Deepavali or Diwali ~ The Festival of Lights

November 1, 2013 Comments Off on Deepavali or Diwali ~ The Festival of Lights

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Deepa– means Light or clay lamp
Vali means row
Avali means holder
So Deepavali is a line of lights of clay lamps.
The word is often shortened as Diwali.

Deepavali is a festival that originated thousands of years ago in India, and is celebrated today in many countries where followers and descendants of many faiths live: Hindu Vaishvanites, Hindu Saivaites, Jains, Sikhs. It is woven into the fabric of India so that it is celebrated by the general population, usually called Diwali.

It is in the new moon or no moon or Amavasya day of the month of Ashwin [Hindu calendar] i.e. October or November.

It is an official holiday in India,Nepal, Sri Lanka, Myanmar, Mauritius, Guyana, Trinidad & Tobago, Suriname, Malaysia, Singapore and Fiji.

Celebrations can last from 1-5 days, with each day having a specific significance.  Prayers, meeting family and relatives, exchanging of gifts form a part of this festival.

Legends related to Deepavali all signify the triumph of good over evil, of righteousness over treachery, of truth over falsehood, and of light over darkness.

Jainism: It marks anniversary of attainment of Nirvana of Lord Mahavira, the last of the Jain Tirthankar of this era.

Hinduism

Lakshmi Puja – Goddess Lakshmi blesses all with prosperity and abundance. [see below]

Lord Sri Krishna answered people’s prayers and killed the torturing demon  Narakasura . The people then celebrated narakasura’s defeat with sparkles, lights and crackers. This celebration was continued down the generations as Deepavali. [described below]

King Rama defeated the evil King Ravana who had kidnapped his wife Sita, and returned after 14 years to his Kingdom, Ayodhya, beginning 1000 years of ideal rule. [see below]

The business community takes it as a new year.

More: http://en.wikipedia.org/wiki/Diwali

Symbolism:http://www.parmarth.com/updates/octnov05/diwali.html

Diwali: One festival, many customs

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Lakshmi Puja on Diwali
The primary or third day of Diwali festival is the most important one, for Lakshmi Puja and is entirely devoted to the goddess Lakshmi. On this day the sun passes Libra which is represented by the Balance or scale. Hence, this design of Libra is believed to have suggested the balancing of account books and their closing.

The day of Lakshmi Puja falls on the dark night of Amavasya. The strains of joyous sounds of bells and drums float from the temples as people invoke the goddess Lakshmi in a wonderous, holy pouring in of their hearts. All of a sudden the impenetrable darkness is pierced by innumerable rays of light for just a moment and the next moment a blaze of light descends down to earth from heaven as the golden-footed Lakshmi alights on earth in all her celestial glory amidst chantings of Vedic hymns.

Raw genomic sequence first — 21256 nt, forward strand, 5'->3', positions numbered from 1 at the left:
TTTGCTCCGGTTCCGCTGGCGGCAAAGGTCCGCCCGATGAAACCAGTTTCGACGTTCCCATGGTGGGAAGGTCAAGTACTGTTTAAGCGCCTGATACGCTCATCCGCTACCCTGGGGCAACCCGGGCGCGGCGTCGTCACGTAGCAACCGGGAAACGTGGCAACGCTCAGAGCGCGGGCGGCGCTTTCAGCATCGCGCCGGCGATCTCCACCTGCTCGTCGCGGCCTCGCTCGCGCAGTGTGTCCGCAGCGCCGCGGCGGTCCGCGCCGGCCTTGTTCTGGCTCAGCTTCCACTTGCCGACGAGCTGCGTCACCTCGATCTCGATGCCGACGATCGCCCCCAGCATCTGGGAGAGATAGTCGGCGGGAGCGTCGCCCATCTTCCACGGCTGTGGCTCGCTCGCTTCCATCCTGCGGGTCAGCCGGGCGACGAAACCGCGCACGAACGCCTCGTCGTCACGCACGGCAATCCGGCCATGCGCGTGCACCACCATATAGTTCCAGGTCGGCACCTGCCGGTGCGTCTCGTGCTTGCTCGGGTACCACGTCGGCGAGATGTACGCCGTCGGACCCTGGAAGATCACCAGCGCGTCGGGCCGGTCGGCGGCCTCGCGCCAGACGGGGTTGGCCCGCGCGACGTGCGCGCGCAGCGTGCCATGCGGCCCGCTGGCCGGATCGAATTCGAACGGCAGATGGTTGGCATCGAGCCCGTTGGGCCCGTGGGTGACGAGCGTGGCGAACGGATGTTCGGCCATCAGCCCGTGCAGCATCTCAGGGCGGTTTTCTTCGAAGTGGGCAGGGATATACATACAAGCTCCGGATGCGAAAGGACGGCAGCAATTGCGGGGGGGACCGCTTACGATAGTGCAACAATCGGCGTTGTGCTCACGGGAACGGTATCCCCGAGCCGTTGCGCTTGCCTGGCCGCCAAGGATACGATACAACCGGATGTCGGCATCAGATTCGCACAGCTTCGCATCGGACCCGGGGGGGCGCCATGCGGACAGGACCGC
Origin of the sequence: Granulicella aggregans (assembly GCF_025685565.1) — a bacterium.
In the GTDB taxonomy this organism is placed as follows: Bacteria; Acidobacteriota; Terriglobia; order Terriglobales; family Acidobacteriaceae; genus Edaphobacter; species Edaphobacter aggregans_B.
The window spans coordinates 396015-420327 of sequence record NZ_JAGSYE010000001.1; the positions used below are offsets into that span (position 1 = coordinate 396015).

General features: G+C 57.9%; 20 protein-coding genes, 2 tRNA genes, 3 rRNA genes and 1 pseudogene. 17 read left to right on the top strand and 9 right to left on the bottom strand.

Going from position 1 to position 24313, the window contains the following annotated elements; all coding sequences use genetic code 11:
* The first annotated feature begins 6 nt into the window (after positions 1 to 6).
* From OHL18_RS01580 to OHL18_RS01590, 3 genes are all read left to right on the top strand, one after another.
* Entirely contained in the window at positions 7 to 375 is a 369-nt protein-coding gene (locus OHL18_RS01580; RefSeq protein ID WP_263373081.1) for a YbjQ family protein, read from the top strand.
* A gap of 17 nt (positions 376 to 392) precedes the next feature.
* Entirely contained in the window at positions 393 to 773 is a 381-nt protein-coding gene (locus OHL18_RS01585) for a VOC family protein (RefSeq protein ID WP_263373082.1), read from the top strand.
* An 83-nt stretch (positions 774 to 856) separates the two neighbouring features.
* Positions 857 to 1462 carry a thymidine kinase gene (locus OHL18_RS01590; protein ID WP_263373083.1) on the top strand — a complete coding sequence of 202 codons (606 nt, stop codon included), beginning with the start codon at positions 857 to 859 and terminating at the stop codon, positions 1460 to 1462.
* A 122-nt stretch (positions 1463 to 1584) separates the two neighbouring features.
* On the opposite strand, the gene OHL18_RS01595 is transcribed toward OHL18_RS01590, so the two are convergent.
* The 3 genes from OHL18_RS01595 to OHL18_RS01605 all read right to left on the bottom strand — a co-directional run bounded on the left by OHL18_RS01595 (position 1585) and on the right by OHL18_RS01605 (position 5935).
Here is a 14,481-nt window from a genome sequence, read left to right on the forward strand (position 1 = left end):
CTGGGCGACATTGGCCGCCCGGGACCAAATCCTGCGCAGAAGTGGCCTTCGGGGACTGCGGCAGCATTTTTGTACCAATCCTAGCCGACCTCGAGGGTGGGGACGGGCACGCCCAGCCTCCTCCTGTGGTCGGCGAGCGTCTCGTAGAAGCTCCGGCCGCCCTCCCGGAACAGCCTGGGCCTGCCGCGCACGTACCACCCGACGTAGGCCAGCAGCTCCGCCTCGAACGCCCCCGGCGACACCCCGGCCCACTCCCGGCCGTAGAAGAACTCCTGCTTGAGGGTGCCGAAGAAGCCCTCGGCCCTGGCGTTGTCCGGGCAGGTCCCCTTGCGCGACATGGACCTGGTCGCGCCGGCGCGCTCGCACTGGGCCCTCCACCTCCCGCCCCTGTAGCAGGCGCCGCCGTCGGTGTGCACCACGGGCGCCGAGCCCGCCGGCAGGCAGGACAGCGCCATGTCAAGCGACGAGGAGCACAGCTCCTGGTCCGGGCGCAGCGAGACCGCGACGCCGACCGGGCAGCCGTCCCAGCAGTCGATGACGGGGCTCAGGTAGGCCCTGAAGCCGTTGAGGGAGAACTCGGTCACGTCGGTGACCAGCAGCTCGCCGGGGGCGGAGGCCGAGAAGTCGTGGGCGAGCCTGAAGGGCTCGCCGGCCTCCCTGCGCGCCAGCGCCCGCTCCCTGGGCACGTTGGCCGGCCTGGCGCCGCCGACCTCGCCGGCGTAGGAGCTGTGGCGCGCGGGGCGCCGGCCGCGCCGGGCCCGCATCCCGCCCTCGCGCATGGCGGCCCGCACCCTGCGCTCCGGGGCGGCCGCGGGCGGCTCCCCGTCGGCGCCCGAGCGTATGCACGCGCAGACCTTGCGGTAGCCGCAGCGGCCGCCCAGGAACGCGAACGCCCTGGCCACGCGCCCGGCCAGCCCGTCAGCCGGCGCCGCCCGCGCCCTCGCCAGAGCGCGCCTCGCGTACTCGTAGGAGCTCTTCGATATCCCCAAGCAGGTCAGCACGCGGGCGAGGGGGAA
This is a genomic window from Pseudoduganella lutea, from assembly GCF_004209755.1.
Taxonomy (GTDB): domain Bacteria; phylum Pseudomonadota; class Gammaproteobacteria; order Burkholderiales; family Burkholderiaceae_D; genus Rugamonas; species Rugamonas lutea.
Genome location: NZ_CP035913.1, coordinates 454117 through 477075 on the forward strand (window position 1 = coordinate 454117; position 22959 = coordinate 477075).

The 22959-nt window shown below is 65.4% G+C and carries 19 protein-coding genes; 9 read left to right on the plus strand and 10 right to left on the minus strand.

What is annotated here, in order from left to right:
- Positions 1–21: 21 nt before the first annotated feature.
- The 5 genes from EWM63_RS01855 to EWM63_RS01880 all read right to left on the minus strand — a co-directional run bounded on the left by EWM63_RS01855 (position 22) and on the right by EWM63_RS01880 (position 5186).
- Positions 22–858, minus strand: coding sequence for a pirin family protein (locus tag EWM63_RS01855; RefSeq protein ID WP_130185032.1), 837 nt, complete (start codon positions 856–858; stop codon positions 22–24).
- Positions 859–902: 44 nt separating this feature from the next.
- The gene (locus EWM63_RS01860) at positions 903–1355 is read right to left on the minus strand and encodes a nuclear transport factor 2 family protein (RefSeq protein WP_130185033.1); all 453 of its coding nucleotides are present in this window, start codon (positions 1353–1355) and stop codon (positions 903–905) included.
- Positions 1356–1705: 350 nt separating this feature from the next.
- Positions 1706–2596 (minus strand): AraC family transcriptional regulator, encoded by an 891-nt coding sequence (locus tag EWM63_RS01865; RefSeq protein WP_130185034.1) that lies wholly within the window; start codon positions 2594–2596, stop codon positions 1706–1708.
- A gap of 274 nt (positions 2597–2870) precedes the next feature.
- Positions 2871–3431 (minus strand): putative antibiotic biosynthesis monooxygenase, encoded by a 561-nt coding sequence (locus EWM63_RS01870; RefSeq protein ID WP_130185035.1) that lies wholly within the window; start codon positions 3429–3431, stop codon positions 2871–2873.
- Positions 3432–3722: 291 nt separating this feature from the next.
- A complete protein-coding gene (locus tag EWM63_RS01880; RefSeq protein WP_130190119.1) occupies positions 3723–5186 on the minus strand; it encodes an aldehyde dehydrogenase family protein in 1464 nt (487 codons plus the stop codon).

A sublime light of knowledge dawns upon humanity and this self enlightenment is expressed through the twinkling lamps that illuminate the palaces of the wealthy as well as the lowly abodes of the poor. It is believed that on this day Lakshmi walks through the green fields and showers her blessings on humanity for plenty and prosperity.

The death of Narakasura – the origins of Diwali

Krishna said. ‘Narakasura! This is Satyabama…She is actually an incarnation of Bhumadevi…’ Both Satyabama and Narakasura looked at Krishna with surprise as Krishna continued, ‘She incarnated with the special purpose of defeating you…I could never have defeated you…Only Satyabama could…so I pretended to fall unconscious and the rest was done by her…’ Krishna said looking at Satyabama with pride.
Satyabama felt a deep understanding within herself. She realized the truth in Krishna’s words. She took Narakasura’s head in her lap and cried out, ‘My son! Why? Why did you have to follow such a dark path…Why did you…’
Narakasura stopped Satyabama, ‘No mother! You are not responsible for my choices…I chose wrongly and you fought me for what you believed as right…You have done the right thing…I am glad to call you my mother…’ Narakasura breathed his last….
Even to this day, Narakasura’s death is celebrated as the victory of light over darkness…It comes on the second day of Diwali as ‘Naraka chaturdasi’. Diwali which is a festival of lights actually celebrates the triumph of right over the wrong…
Satyabama took Aditi’s earrings and handed them over to Aditi…

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Lord Rama, Sita and Lakshman Return to Ayodhya

In Goswami Tulsidas’ Ramcharitmanas, the chapter called Uttara Kand describes Lord Ram’s return to Ayodhya along with his wife Sita and brother Lakshman after a 14 year exile, and a war in which he kills Ravana, the demon king. They arrived in the Pushpak Viman.

Rama Sita Lakshman Pushpak Viman

Their return and the grand event of His coronation was celebrated in a way that was the precursor of Diwali today.  The citizens of Ayodhya lit ghee lamps to light their path in the darkness  greeting  Lord Ram  who would be their beloved King.

After 14 years of not seeing Rama at all, these lamps represented their love that was blazing uncontrollably in their hearts after years of separation. Lord Ramachandra, was seeing each of those flames as the personification of the pure love of His devotees and He was reciprocating with unlimited joy. That is Diwali – Welcoming the Lord back into our life after so many countless lifetimes of separation.

“That is Diwali – welcoming the Lord back into our life after so many countless lifetimes of seperation.”

Actually the Lord never leaves His abode of Vrindavan or Ayodhya, neither He leaves our hearts; but unless we love Him we cannot feel His presence.

Radhanath Swami

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